By NASA – Original image at http://history.nasa.gov/alsj/a15/as15-88-11894HR.jpg Another: http://images.jsc.nasa.gov/luceneweb/caption_direct.jsp?photoId=AS15-88-11894, Public Domain, Link

 

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Paris in the 1890’s had the best nightlife around, especially for the morbidly curious. Many clubs sought (and still do) to be the most unique in order to get the cash flowing.

One of these was the Caberet du Néant (The Cabaret of Nothingness) where patrons could sit on coffins and served Libations by monks and funeral attendees. The drinks were themed this way and so it meant that the whole thing was a night out away from the mundane.

Having had a few in the ‘sale d’intoxication’ they would move to other rooms, the revelry would include parlour tricks like making the illusion that they were turning into skeletons as they walked through. It is unfortunate but the club did not survive World War II.

You couild also go to Cabaret de l’Emfer (The Cabaret of the Inferno) which was satanically themed. The club had people witness a snake turn into a devil, were heckled by the devil himself and even warned about going further in due to the heat of hell. It’s amusing to note that anecdotes from the time say that people actually complained it was chilly however!

The Cabaret de l’Enfer was still around for a while, the last picture was taken in 1952. It is of the outside with a policeman walking past it.

Not everyone would want the darkest of sides, so relief there was also the Caberet du Ciel, (the Cabaret of the Sky) where Dante and Father Time would greet their visitors.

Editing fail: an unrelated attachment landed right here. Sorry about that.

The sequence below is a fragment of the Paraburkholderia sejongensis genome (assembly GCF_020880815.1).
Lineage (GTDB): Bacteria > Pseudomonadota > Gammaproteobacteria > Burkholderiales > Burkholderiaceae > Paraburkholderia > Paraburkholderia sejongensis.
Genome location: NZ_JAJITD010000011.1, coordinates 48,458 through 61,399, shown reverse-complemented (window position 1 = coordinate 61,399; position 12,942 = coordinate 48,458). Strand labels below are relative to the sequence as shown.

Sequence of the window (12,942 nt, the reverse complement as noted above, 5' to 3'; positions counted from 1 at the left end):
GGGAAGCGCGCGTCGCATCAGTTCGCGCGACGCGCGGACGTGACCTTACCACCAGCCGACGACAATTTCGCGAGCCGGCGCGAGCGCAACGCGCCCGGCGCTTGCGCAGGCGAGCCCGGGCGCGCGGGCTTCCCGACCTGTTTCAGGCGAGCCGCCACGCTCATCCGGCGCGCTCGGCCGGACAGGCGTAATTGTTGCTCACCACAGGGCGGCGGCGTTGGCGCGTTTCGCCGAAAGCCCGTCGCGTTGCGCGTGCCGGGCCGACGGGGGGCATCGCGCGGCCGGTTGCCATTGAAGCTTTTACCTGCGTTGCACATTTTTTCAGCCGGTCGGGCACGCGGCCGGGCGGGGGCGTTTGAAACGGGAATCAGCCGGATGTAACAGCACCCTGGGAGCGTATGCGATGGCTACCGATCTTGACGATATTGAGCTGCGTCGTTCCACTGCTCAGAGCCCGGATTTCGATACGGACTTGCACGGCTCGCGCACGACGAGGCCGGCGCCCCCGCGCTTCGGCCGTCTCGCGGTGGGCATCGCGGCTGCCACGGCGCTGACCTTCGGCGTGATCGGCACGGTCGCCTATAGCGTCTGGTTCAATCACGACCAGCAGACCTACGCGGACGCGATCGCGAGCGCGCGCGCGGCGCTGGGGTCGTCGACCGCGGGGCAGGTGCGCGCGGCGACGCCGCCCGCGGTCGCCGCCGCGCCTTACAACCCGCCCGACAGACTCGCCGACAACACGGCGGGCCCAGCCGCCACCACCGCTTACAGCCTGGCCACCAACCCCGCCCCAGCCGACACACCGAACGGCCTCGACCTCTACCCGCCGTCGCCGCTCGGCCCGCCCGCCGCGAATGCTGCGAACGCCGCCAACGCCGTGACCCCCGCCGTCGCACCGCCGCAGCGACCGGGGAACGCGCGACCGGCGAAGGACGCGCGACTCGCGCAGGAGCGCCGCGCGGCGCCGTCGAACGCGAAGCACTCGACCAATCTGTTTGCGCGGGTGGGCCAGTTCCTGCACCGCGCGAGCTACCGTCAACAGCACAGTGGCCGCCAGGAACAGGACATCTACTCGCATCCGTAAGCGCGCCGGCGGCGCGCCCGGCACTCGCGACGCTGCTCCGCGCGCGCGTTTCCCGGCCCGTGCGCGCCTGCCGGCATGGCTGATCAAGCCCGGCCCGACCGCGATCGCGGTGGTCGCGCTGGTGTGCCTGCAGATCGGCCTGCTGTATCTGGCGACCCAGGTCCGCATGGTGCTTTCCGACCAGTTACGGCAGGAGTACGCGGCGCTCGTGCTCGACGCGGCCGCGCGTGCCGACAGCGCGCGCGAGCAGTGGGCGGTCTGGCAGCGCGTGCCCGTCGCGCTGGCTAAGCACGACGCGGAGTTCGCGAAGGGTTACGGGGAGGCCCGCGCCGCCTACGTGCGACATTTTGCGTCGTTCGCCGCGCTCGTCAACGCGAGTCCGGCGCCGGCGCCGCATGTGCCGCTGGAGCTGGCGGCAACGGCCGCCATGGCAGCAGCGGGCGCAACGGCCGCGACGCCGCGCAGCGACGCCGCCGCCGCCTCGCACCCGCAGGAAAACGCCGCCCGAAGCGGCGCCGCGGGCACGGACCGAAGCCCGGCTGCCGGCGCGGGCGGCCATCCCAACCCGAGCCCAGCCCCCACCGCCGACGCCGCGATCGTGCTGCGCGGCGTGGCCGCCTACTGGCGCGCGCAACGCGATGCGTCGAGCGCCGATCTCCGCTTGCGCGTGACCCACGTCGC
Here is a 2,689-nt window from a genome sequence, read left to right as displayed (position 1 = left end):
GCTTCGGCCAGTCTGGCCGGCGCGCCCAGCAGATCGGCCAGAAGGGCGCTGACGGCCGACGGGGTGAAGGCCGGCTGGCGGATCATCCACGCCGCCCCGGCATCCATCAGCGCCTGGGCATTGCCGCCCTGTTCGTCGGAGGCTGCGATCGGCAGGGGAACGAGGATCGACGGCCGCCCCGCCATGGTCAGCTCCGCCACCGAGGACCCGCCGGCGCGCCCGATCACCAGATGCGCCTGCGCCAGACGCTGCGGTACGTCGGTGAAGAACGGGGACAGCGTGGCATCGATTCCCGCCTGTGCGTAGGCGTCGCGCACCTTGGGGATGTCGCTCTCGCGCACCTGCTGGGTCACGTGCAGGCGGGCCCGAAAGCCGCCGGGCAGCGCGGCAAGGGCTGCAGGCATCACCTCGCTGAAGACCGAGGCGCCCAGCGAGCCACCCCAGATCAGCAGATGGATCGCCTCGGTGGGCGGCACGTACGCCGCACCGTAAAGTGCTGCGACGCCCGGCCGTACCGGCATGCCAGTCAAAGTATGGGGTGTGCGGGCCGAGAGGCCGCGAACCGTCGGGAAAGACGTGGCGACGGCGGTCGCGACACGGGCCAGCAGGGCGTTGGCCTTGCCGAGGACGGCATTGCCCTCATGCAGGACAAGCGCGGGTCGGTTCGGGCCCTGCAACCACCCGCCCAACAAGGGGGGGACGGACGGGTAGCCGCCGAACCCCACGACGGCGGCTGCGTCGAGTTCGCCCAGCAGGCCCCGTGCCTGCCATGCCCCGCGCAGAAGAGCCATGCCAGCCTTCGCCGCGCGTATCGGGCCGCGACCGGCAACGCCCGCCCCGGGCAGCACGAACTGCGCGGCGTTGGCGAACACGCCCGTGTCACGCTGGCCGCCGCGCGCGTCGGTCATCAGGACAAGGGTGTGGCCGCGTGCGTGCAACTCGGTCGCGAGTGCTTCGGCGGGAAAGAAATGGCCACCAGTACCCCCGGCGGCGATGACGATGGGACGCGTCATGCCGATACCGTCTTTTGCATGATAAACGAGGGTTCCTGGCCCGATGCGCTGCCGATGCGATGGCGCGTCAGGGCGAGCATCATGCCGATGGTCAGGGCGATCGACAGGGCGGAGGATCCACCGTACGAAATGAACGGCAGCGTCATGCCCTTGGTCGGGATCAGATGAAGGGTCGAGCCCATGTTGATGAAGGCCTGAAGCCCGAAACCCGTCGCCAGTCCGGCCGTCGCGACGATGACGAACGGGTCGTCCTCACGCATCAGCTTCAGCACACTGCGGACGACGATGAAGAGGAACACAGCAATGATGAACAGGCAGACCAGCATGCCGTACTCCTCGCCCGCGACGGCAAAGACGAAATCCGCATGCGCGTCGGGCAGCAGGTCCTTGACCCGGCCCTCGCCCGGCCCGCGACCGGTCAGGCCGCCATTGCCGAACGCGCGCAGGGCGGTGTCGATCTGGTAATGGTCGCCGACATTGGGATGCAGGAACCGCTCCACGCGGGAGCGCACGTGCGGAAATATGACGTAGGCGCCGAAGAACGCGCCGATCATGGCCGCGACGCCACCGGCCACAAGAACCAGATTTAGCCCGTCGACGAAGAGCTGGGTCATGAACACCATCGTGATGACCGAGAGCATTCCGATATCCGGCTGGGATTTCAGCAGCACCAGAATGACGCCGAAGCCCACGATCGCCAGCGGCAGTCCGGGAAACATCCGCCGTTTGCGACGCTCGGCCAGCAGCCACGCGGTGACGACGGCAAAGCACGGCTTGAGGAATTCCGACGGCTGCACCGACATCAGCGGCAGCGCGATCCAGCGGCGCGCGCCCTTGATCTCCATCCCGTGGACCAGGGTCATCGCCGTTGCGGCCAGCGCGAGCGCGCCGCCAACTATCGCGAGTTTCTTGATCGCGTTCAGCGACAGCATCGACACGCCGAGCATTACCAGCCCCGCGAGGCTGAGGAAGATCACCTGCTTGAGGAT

Today we have themed pubs, but I can’t help these places paved the way for lovely and interesting things by being just that too.

Antonin Alexander

Building 25 at the complex is the one with the harshest reputation around this centre. It is one of the abandoned units on a site that is till used and doesn’t reflect the history, fortunately. Located at Queens Village, Queens, New York the name most likely comes from the Creed family that originally farmed there. In 1892 after about 20 years of the NRA (National Rifle Association) leasing the area the land went back to the state.

It’s life as a hospital began in 1912 with 32 patients, by the Lunacy Commission of New York State. By 1918 there were 150 housed in the abandoned National Guard barrack. The facility kept expending and by 1959 numbers were at 7,000 patients. It, like many, suffered from overcrowding and under-staffing. In 1970 there was a killer placed there, former NYPD officer Robert Torsney, who was committed there due to insanity, after murdering 15-year-old Randolph Evans in Brooklyn.